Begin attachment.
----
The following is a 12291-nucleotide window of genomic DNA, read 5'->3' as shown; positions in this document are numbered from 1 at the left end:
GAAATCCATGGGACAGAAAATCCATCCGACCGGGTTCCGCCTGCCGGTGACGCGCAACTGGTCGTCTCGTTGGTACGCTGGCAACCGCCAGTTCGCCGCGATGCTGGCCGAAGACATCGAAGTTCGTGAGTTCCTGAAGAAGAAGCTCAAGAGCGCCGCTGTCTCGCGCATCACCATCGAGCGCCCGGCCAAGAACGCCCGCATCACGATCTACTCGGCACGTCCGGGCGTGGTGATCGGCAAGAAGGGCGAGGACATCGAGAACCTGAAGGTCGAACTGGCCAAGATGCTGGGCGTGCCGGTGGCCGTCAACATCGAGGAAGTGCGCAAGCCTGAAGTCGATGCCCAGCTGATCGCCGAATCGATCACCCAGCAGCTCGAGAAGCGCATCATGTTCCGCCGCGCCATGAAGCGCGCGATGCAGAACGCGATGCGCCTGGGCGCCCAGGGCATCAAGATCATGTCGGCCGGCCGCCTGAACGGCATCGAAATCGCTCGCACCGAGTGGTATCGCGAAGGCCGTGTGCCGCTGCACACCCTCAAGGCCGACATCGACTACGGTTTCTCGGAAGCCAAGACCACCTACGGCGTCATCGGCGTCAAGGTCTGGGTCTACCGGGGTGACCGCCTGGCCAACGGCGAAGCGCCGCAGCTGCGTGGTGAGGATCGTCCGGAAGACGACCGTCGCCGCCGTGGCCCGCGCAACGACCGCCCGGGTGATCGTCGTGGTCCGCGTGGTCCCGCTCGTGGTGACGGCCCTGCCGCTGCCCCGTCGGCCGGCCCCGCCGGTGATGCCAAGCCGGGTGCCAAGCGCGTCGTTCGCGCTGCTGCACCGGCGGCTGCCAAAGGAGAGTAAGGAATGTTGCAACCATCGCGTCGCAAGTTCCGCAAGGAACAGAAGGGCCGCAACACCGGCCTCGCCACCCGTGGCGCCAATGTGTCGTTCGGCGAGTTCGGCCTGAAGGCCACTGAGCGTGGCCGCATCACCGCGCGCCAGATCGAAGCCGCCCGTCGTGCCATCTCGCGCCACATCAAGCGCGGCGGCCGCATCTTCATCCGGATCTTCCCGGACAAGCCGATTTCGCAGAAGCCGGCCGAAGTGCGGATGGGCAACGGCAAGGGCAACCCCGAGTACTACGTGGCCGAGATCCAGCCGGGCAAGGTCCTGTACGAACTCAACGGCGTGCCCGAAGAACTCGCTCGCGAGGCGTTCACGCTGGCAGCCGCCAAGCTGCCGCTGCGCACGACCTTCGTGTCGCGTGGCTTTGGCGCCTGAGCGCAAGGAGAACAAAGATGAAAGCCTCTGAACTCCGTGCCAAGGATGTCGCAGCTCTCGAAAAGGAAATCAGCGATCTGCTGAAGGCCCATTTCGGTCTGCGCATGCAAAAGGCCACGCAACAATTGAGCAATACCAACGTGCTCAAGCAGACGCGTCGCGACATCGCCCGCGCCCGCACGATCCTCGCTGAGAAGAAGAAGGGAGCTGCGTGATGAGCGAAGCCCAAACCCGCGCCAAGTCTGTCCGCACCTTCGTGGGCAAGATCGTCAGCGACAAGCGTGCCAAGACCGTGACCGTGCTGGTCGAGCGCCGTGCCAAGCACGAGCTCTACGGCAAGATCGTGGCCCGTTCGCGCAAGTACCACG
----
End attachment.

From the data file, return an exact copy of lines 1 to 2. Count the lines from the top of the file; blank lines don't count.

The following is a 12291-nucleotide window of genomic DNA, read 5'->3' as shown; positions in this document are numbered from 1 at the left end:
GAAATCCATGGGACAGAAAATCCATCCGACCGGGTTCCGCCTGCCGGTGACGCGCAACTGGTCGTCTCGTTGGTACGCTGGCAACCGCCAGTTCGCCGCGATGCTGGCCGAAGACATCGAAGTTCGTGAGTTCCTGAAGAAGAAGCTCAAGAGCGCCGCTGTCTCGCGCATCACCATCGAGCGCCCGGCCAAGAACGCCCGCATCACGATCTACTCGGCACGTCCGGGCGTGGTGATCGGCAAGAAGGGCGAGGACATCGAGAACCTGAAGGTCGAACTGGCCAAGATGCTGGGCGTGCCGGTGGCCGTCAACATCGAGGAAGTGCGCAAGCCTGAAGTCGATGCCCAGCTGATCGCCGAATCGATCACCCAGCAGCTCGAGAAGCGCATCATGTTCCGCCGCGCCATGAAGCGCGCGATGCAGAACGCGATGCGCCTGGGCGCCCAGGGCATCAAGATCATGTCGGCCGGCCGCCTGAACGGCATCGAAATCGCTCGCACCGAGTGGTATCGCGAAGGCCGTGTGCCGCTGCACACCCTCAAGGCCGACATCGACTACGGTTTCTCGGAAGCCAAGACCACCTACGGCGTCATCGGCGTCAAGGTCTGGGTCTACCGGGGTGACCGCCTGGCCAACGGCGAAGCGCCGCAGCTGCGTGGTGAGGATCGTCCGGAAGACGACCGTCGCCGCCGTGGCCCGCGCAACGACCGCCCGGGTGATCGTCGTGGTCCGCGTGGTCCCGCTCGTGGTGACGGCCCTGCCGCTGCCCCGTCGGCCGGCCCCGCCGGTGATGCCAAGCCGGGTGCCAAGCGCGTCGTTCGCGCTGCTGCACCGGCGGCTGCCAAAGGAGAGTAAGGAATGTTGCAACCATCGCGTCGCAAGTTCCGCAAGGAACAGAAGGGCCGCAACACCGGCCTCGCCACCCGTGGCGCCAATGTGTCGTTCGGCGAGTTCGGCCTGAAGGCCACTGAGCGTGGCCGCATCACCGCGCGCCAGATCGAAGCCGCCCGTCGTGCCATCTCGCGCCACATCAAGCGCGGCGGCCGCATCTTCATCCGGATCTTCCCGGACAAGCCGATTTCGCAGAAGCCGGCCGAAGTGCGGATGGGCAACGGCAAGGGCAACCCCGAGTACTACGTGGCCGAGATCCAGCCGGGCAAGGTCCTGTACGAACTCAACGGCGTGCCCGAAGAACTCGCTCGCGAGGCGTTCACGCTGGCAGCCGCCAAGCTGCCGCTGCGCACGACCTTCGTGTCGCGTGGCTTTGGCGCCTGAGCGCAAGGAGAACAAAGATGAAAGCCTCTGAACTCCGTGCCAAGGATGTCGCAGCTCTCGAAAAGGAAATCAGCGATCTGCTGAAGGCCCATTTCGGTCTGCGCATGCAAAAGGCCACGCAACAATTGAGCAATACCAACGTGCTCAAGCAGACGCGTCGCGACATCGCCCGCGCCCGCACGATCCTCGCTGAGAAGAAGAAGGGAGCTGCGTGATGAGCGAAGCCCAAACCCGCGCCAAGTCTGTCCGCACCTTCGTGGGCAAGATCGTCAGCGACAAGCGTGCCAAGACCGTGACCGTGCTGGTCGAGCGCCGTGCCAAGCACGAGCTCTACGGCAAGATCGTGGCCCGTTCGCGCAAGTACCACG